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Umm, It looks like he did not read the book "Perceptrons," because he repeats a lot of misinformation from others who also did not read it.

  1. First, none of the theorems in that book are changed or 'refuted' by the use of back-propagation. This is because almost all the book is about whether, in various kinds of connectionist networks, there exist any sets of coefficients to enable the net to recognize various kinds of patterns.
  2. Anyway, because BP is essentially a gradient climbing process, it has all the consequent problems -- such as getting stuck on local peaks.
  3. Those who read the book will see (on page 56) that we did not simple show that the "parity function" is not linearly separable. What we showed is that for a perceptron (with one layer of weighted-threshold neurons that are all connected to a single weighted-threshold output cell), there must be many neuron, each of which have inputs from every point in the retina!
  4. That result is fairly trivial. However, in chapter 9 proves a much deeper limitation: such networks cannot recognize any topological features of a pattern unless either there is one all-seeing neuron that does it, or exponentially many cells with smaller input sets.

A good example of this is: try to make a neural network that looks at a large two-dimensional retina, and decides wither the image contain more than one connected set. That is, whether it is seeing just one object, or more than one object. I don't yet have a decent proof of this (and I'd very much like to see one) but it is clear from the methods in the book that even a multilayer neural network cannot recognize such patterns--unless the number of layers is of the order of the number of points in the retina!!!! This is because a loop-free network cannot do the needed recursion.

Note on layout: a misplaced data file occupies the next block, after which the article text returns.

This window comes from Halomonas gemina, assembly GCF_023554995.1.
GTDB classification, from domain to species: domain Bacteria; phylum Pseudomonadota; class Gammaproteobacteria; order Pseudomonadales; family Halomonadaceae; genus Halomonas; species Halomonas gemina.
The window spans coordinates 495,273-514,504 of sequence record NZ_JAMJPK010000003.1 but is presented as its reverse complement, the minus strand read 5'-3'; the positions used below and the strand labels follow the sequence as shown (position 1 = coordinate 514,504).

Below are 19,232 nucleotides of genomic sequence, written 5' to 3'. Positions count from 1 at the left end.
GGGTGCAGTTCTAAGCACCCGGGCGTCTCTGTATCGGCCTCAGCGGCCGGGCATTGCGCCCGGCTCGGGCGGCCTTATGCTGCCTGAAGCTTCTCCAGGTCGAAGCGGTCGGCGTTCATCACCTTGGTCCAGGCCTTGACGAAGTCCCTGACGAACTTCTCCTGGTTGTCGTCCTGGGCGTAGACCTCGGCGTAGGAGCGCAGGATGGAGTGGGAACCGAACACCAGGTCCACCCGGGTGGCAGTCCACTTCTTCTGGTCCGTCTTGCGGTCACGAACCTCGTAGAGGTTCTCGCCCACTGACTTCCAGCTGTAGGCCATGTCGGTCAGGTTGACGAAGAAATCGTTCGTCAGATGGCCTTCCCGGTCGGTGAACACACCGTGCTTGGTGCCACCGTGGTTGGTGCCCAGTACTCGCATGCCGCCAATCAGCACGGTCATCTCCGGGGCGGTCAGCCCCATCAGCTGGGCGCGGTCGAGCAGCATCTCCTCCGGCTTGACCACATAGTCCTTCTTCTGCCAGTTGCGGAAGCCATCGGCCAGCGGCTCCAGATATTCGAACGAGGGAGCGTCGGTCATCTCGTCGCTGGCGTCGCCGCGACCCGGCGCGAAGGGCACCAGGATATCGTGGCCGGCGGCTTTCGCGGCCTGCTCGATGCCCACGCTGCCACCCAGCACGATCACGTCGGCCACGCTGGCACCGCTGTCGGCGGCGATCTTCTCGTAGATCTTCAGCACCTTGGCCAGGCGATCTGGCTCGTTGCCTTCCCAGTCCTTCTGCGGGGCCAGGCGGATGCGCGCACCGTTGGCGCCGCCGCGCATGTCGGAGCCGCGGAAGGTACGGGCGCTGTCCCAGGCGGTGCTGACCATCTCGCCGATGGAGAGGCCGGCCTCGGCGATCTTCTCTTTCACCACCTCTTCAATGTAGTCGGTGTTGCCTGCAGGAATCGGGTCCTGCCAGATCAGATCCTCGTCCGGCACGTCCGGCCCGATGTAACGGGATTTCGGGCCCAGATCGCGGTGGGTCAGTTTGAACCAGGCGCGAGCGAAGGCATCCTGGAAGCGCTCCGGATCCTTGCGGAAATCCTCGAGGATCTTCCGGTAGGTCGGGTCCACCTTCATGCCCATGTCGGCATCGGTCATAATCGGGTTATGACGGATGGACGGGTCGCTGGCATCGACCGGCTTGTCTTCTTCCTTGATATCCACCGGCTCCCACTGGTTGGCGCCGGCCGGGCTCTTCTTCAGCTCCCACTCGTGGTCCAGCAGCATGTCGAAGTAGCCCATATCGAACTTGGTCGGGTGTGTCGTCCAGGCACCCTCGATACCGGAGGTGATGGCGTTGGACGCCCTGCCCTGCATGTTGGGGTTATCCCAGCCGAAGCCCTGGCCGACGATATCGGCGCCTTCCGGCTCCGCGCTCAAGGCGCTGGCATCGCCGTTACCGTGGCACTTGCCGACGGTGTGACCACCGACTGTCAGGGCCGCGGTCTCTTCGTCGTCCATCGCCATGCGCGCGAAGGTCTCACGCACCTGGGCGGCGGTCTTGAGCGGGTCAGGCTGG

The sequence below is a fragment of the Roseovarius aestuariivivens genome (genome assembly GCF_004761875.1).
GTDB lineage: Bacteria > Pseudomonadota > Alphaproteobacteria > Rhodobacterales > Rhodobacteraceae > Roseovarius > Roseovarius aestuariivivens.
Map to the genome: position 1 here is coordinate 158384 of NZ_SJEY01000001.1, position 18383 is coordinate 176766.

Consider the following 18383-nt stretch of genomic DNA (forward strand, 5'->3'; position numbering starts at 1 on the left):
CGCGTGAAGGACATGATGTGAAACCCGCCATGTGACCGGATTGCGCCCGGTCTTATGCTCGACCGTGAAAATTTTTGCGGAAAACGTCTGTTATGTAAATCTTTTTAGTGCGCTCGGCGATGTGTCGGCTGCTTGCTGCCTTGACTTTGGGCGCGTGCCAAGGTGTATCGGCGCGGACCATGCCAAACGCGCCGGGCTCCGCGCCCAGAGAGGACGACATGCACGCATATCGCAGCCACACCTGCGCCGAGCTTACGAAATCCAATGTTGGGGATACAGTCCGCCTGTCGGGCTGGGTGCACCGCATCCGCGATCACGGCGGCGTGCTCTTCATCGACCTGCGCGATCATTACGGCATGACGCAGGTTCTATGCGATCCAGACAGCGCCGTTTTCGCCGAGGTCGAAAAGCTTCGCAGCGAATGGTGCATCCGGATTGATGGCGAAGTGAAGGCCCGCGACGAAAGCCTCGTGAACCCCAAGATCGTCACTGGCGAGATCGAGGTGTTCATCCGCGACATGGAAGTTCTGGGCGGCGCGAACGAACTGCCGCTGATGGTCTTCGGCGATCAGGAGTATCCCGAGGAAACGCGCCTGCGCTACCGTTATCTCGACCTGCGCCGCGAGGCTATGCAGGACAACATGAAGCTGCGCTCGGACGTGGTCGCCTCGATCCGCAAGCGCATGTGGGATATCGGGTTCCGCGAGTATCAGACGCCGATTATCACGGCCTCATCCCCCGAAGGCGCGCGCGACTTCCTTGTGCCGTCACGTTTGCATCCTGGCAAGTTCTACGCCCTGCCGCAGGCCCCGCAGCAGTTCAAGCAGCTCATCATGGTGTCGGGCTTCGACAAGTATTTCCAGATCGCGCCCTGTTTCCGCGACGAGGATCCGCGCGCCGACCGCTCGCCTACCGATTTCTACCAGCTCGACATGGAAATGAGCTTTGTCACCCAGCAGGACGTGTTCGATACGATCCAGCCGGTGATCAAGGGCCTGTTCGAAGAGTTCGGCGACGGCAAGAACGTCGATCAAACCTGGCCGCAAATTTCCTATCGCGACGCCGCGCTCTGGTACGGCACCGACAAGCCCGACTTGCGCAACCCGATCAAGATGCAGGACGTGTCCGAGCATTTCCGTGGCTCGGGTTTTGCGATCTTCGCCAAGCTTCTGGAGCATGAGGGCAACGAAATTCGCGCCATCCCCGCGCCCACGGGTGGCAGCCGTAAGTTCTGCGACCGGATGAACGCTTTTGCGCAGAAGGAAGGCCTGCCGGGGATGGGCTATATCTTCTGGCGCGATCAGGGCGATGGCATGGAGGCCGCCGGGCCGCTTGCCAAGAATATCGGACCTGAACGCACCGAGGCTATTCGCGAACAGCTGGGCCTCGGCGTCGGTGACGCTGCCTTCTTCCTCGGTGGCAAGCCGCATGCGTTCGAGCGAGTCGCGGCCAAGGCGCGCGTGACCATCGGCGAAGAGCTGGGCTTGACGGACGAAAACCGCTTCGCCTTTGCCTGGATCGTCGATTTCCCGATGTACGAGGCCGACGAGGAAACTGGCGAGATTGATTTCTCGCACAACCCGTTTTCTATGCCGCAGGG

1. The popular rumor is that these limitations are overcome by making networks with more layers. And in fact, networks with more layers can recognize more patterns, but at an exponentially high price in complexity. (One can make networks with loops that can compute some topological features. However, there is no reason to suspect that back-propagation will work on such networks.)

The writer has been sucked in by propaganda. Yes, neural nets with back-propagation can recognize many useful patterns, indeed, but cannot learn to recognize many other important ones—such as whether two different things in a picture share various common features, etc.

Now, you readers should ask about why you have not heard about such problems! Here is the simple,incredible answer: In Physics, if you show that a certain popular theory cannot explain important phenomenon, you're likely to win a Nobel Prize, as when Yang and Lee showed that the standard theory could not explain a certain violation of Parity. Whereas, in the Connectionist Community, if your network cannot recognize a certain type of pattern, you'll simply refrain from announcing this fact, and pretend that nothing has happened--perhaps because you fear that your investors will withdraw their support. So yes, you can indeed connectionist networks that learn which movies a citizen is likely to like, and yes, that can make you some money. And if your robot connectionist robot can't count, so what! Just find a different customer!